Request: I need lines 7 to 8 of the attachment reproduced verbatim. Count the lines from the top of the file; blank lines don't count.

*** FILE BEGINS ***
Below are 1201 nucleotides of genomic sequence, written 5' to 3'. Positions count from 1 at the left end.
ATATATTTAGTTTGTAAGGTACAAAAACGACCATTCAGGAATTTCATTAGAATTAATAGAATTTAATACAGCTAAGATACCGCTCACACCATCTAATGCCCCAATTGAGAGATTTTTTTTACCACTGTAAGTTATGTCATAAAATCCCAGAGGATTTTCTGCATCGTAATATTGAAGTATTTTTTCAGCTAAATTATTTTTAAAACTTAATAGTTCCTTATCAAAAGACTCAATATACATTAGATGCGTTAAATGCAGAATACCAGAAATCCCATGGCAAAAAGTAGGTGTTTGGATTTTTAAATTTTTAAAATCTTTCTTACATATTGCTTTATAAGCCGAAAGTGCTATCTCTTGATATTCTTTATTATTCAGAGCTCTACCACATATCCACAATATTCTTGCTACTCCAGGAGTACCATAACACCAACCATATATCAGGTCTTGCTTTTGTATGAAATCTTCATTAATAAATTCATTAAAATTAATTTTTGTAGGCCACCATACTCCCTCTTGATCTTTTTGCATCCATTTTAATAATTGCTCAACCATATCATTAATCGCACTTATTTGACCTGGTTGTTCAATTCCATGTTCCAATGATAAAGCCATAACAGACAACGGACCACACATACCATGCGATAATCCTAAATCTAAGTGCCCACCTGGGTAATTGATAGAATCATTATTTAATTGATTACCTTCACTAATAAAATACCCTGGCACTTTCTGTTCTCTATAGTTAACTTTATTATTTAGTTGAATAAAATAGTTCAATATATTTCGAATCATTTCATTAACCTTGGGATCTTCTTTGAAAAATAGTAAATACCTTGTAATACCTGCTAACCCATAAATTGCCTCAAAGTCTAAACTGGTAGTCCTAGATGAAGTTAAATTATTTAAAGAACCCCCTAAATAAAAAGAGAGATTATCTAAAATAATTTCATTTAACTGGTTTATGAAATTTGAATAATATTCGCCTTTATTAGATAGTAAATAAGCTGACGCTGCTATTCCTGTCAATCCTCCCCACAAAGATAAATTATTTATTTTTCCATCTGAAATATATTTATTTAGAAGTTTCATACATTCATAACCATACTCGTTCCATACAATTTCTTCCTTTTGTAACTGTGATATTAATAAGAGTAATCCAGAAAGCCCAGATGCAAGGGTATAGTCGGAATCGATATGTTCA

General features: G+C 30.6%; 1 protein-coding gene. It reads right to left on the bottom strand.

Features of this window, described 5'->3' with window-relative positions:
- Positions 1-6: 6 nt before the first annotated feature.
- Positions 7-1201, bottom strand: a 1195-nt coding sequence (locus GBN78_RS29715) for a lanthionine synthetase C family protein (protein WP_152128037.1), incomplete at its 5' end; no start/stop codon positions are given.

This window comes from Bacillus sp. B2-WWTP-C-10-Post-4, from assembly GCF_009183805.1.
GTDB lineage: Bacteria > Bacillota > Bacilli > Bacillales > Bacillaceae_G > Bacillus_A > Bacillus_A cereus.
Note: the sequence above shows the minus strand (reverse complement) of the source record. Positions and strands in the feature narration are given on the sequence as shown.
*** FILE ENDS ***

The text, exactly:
This window comes from Bacillus sp. B2-WWTP-C-10-Post-4, from assembly GCF_009183805.1.
GTDB lineage: Bacteria > Bacillota > Bacilli > Bacillales > Bacillaceae_G > Bacillus_A > Bacillus_A cereus.